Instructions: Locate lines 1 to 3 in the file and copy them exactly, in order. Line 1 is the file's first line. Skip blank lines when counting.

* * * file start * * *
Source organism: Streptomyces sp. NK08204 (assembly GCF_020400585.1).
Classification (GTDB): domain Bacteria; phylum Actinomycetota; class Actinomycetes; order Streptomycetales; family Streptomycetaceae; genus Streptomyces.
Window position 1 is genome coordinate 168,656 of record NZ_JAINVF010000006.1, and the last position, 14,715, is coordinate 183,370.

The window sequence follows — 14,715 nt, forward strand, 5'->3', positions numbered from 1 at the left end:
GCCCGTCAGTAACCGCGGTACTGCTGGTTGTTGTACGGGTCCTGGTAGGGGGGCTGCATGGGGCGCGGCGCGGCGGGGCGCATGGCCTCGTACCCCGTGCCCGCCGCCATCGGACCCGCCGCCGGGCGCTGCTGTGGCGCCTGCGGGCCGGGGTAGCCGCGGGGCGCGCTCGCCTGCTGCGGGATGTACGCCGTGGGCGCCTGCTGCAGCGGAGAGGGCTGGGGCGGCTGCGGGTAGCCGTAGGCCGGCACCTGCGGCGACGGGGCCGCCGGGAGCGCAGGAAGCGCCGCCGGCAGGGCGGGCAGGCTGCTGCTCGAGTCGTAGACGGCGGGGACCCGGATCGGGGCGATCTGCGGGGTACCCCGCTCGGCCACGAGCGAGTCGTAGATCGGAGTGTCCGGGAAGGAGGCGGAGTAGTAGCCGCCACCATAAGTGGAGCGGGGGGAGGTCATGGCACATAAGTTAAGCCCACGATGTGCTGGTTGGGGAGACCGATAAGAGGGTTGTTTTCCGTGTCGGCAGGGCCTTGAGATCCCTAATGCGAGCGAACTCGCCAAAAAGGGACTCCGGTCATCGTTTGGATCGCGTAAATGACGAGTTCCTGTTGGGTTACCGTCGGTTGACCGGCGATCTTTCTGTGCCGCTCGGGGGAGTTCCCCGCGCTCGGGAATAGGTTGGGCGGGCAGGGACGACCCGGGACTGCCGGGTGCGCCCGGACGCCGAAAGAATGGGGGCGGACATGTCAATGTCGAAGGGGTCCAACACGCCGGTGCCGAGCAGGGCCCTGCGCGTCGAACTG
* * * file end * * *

Source organism: Streptomyces sp. NK08204 (assembly GCF_020400585.1).
Classification (GTDB): domain Bacteria; phylum Actinomycetota; class Actinomycetes; order Streptomycetales; family Streptomycetaceae; genus Streptomyces.
Window position 1 is genome coordinate 168,656 of record NZ_JAINVF010000006.1, and the last position, 14,715, is coordinate 183,370.